A life lived without regret

Special to The Times

For the last 60 years or so, any young clarinetist with an ear for jazz has been vividly aware of Artie Shaw, who died Thursday at 94, and the music he played in his surprisingly short career. I sure was. But, even though I was good enough as a teenager to have played the thorny clarinet part in his “Concerto for Clarinet,” my instrument was spending most of its time in the closet when I first met Shaw in person nearly a decade ago.

Which was probably just as well, since the clarinet, as such, was something that he had little interest in discussing. In fact, when I slipped up during one of our conversations and mentioned the instrument, he told me a story he had often repeated. It had to do with an encounter he had with his longtime rival bandleader and clarinetist, Benny Goodman.

After listening impatiently to Goodman discussing his approach to the clarinet, Shaw said he finally responded with, “Benny, you don’t understand. You play the clarinet. I play the music.” Given Goodman’s emphasis upon the instrument’s technique and Shaw’s ever-probing musical imagination, it was hard to argue with his comment.

When I first met Artie to write a story about him, he was living in Newbury Park. I’d been warned by his assistant to look carefully for the address because the house was on a flag lot -- in other words, it did not front on the street but was reachable by a long driveway past another house.


As I drove down the driveway to the modest-looking two-story building, I wondered about the path that had led Shaw to this distant suburb after extraordinary show business successes and marriages to some of the most beautiful actresses in Hollywood.

Inside the cluttered house, the golden years of his swing era successes seemed even more remote.

He greeted me with a kind of grumpy shrug and a handshake. Dressed in a plaid work shirt and nondescript trousers, he seemed the epitome of a curmudgeon. And, to some extent, he was precisely that. But a curmudgeon with things to say that were worth hearing.

Shaw was a man with opinions and with the data to back them. Virtually every available surface in his house was stacked with books -- including the kitchen and the bathrooms. Upstairs, library-like stacks contained even more -- more than 10,000 by his count.


Had he read them all? Almost surely not. But his opinions, whether literary, social, philosophical, technical or musical, were always well founded, clearly the reflection of a curious and omnivorous mind.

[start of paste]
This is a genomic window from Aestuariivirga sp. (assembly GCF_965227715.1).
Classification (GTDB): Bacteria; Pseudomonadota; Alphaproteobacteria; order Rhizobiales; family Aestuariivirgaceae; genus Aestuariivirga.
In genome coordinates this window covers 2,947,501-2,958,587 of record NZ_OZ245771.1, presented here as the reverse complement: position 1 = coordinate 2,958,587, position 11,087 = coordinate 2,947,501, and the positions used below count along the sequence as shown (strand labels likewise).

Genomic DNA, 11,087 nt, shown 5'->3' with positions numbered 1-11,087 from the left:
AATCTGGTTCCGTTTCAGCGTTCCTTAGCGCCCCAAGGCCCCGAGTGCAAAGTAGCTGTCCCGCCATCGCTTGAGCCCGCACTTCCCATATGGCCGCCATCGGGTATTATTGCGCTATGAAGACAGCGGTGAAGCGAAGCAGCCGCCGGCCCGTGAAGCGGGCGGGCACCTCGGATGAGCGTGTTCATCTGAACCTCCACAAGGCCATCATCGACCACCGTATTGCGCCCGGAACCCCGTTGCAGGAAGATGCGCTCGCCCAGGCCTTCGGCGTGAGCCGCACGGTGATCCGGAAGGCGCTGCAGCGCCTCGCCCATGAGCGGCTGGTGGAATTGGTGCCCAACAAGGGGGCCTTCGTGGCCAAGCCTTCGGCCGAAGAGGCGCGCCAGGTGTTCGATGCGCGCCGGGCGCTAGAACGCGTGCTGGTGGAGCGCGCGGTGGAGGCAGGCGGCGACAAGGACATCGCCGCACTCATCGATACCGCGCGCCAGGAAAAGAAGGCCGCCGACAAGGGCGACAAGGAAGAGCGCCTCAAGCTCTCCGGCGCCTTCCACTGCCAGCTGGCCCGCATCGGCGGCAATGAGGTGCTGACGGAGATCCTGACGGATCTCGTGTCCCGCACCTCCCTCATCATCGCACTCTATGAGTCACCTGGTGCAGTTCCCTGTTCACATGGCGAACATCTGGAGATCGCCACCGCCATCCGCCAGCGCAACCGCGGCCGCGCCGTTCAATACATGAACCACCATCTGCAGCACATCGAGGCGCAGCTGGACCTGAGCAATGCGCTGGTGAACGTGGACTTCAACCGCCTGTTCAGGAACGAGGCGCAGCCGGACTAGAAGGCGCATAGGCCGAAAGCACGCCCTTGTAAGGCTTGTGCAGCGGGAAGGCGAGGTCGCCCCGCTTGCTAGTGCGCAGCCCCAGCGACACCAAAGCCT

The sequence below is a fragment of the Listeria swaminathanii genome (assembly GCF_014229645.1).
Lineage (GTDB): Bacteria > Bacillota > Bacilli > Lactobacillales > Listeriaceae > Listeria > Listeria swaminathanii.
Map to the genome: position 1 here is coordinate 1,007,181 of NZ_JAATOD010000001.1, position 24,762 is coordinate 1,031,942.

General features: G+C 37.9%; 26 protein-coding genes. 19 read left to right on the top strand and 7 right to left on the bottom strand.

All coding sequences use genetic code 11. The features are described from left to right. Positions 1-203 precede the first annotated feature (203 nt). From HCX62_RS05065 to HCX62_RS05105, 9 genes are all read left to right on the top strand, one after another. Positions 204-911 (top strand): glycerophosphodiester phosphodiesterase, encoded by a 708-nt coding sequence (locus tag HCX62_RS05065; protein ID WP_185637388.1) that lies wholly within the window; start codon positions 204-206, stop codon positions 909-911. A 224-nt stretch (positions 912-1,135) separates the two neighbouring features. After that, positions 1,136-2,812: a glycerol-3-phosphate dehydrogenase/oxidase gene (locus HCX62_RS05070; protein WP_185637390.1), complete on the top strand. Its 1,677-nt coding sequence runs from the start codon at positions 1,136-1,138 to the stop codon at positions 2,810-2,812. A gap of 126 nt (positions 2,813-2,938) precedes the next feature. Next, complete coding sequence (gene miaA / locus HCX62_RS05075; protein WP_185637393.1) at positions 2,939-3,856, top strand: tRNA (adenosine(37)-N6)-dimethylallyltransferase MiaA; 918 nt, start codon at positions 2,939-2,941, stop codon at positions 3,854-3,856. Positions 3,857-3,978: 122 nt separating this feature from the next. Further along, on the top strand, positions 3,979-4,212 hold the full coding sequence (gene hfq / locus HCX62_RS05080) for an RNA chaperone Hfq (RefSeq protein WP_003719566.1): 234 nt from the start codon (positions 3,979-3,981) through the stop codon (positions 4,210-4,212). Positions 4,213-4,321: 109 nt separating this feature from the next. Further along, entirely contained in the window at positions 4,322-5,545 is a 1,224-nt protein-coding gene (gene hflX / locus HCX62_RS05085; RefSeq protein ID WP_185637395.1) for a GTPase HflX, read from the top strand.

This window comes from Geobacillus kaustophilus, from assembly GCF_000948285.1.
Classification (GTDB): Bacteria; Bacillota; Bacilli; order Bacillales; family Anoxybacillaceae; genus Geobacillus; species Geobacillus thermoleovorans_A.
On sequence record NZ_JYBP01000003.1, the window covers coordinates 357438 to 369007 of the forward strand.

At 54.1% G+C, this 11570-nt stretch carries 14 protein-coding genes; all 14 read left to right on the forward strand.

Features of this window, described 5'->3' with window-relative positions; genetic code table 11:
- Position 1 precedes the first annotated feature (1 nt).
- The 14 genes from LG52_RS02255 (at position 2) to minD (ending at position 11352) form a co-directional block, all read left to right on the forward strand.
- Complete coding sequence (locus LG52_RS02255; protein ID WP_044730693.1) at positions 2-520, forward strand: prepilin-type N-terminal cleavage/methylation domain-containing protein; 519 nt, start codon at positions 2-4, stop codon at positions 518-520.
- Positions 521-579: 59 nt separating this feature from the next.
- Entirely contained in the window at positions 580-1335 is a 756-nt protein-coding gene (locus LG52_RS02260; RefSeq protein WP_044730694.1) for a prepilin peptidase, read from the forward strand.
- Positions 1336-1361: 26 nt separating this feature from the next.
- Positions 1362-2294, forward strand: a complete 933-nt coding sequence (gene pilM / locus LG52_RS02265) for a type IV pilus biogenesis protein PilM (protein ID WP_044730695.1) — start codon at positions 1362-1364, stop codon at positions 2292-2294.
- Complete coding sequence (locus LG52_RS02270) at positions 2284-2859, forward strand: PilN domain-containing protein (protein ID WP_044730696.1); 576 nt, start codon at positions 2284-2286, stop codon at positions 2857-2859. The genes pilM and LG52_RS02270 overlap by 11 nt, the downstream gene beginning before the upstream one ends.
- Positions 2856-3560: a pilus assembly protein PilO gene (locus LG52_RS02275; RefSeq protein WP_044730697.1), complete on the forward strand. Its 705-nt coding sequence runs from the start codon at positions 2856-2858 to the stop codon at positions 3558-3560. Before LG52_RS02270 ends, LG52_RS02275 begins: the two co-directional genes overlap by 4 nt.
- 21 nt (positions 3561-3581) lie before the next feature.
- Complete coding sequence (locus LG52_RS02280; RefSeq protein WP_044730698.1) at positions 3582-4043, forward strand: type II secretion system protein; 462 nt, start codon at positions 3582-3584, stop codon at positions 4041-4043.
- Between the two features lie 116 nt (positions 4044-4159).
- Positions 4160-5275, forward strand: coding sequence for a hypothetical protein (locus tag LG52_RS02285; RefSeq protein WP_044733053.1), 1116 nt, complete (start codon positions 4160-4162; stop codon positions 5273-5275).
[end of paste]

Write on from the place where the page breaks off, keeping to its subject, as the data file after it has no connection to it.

For example, he described his view of the connection between jazz and popular music -- oil-and-water elements he spent the early years of his career attempting to blend -- with a conceptual overview I’d never heard before.

Using his hands to illustrate the lines on a graph, he described pop music as a continuing horizontal line. But jazz, he said, began at a point below the pop music level as a kind of folk-based music. Rising slowly -- again, illustrated by his hand -- it intersected with pop music briefly before moving in a continuing upward slope.

“That intersection,” said Shaw, “the point at which the two lines cross, is the swing era. It was time when popular music tastes perfectly matched what jazz players were doing. But pop stayed on the same level, while jazz continued to move up, to become more complex.”

It was the most succinct description of the dichotomy between jazz and pop that I’d ever heard. Aside from its applicability to the music in general, it also provided a foundation for his own frustrations -- almost from the beginning of his career -- with both the blandishments and the hazards facing a gifted jazz artist trying to remain creatively centered during a high visibility career in the entertainment world.

Sitting there with Shaw in his hermetic cave of books, listening to him toss out similar insights with casual ease, it didn’t take long to develop an affection for the life force in this remarkable man.

Admiring as I was of his extraordinary clarinet playing, still astonished that he had given up the instrument when he was in his early 40s and never looked back, I was even more fascinated by his willingness, his insistence, upon moving forward into new intellectual and artistic territories.

Well into his 80s at the time, he spoke with sardonic annoyance about aspects of the political world, about marriage and divorce, about the hazards of the artist in a material world.


But most of all he spoke about ideas, about his continuing work on a massive autobiography in the form of a novel -- more than 1,800 pages at the time, he said, wryly noting that he was working with an editor to try to keep it to a couple of volumes.

I saw Shaw a few times in succeeding years -- once at a small dinner and fundraiser, at which he expressed annoyance at having been given too short a time to express his prolific ideas. Although the diminishing of his physical health was becoming apparent, his mind was still sharp.

When I heard that he had passed away, I pulled my old Selmer licorice stick out of the closet and opened the case.

As glad as I had been to meet and get to know Shaw in his post-instrumental life, it was his clarinet playing that had resonated most strongly in my life.

Wetting a reed, attaching it to the clarinet mouthpiece, I pulled out the music for his “Concerto for Clarinet” and quickly realized that its virtuosic demands were beyond my current skills.

But, still in search of some sort of closure, I found a CD of “Begin the Beguine,” listened for a few moments to its buoyant opening rhythms, then happily played along with the unforgettable Shaw solo.